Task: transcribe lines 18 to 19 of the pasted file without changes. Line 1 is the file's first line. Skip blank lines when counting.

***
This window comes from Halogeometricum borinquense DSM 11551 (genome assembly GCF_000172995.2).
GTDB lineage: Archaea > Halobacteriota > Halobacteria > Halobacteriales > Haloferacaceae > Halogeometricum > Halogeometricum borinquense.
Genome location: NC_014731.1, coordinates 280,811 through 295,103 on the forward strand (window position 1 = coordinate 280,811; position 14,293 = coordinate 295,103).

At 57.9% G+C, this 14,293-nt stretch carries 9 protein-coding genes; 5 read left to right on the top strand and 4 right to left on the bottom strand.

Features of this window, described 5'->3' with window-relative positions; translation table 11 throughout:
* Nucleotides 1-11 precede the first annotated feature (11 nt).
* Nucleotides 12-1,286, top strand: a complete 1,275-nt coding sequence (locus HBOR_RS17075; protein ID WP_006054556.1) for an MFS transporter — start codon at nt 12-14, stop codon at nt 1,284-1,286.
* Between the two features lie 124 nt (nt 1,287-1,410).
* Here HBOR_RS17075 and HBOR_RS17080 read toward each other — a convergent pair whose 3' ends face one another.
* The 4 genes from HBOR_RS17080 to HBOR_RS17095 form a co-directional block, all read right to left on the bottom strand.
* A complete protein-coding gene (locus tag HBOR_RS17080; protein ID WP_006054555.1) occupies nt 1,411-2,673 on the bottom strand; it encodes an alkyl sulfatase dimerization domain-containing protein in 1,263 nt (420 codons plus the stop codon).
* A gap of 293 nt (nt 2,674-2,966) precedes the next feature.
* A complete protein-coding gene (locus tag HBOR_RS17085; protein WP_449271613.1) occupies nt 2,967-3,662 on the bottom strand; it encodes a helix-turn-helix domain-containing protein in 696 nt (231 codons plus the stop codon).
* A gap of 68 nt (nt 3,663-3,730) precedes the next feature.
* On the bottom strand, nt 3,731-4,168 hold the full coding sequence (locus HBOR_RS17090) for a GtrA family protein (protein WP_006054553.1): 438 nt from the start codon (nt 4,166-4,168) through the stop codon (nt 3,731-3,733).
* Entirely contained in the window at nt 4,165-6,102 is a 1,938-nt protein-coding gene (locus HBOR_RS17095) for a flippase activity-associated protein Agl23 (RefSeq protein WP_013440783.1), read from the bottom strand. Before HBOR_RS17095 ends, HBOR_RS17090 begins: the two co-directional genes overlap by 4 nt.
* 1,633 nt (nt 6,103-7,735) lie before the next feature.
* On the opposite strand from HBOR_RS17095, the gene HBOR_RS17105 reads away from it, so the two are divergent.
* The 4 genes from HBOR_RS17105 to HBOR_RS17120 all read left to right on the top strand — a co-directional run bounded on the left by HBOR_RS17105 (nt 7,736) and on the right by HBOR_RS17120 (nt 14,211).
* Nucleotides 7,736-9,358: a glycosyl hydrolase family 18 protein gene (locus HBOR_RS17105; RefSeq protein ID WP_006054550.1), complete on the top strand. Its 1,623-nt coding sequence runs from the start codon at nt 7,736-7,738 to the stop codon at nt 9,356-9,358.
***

* On the opposite strand from HBOR_RS17095, the gene HBOR_RS17105 reads away from it, so the two are divergent.
* The 4 genes from HBOR_RS17105 to HBOR_RS17120 all read left to right on the top strand — a co-directional run bounded on the left by HBOR_RS17105 (nt 7,736) and on the right by HBOR_RS17120 (nt 14,211).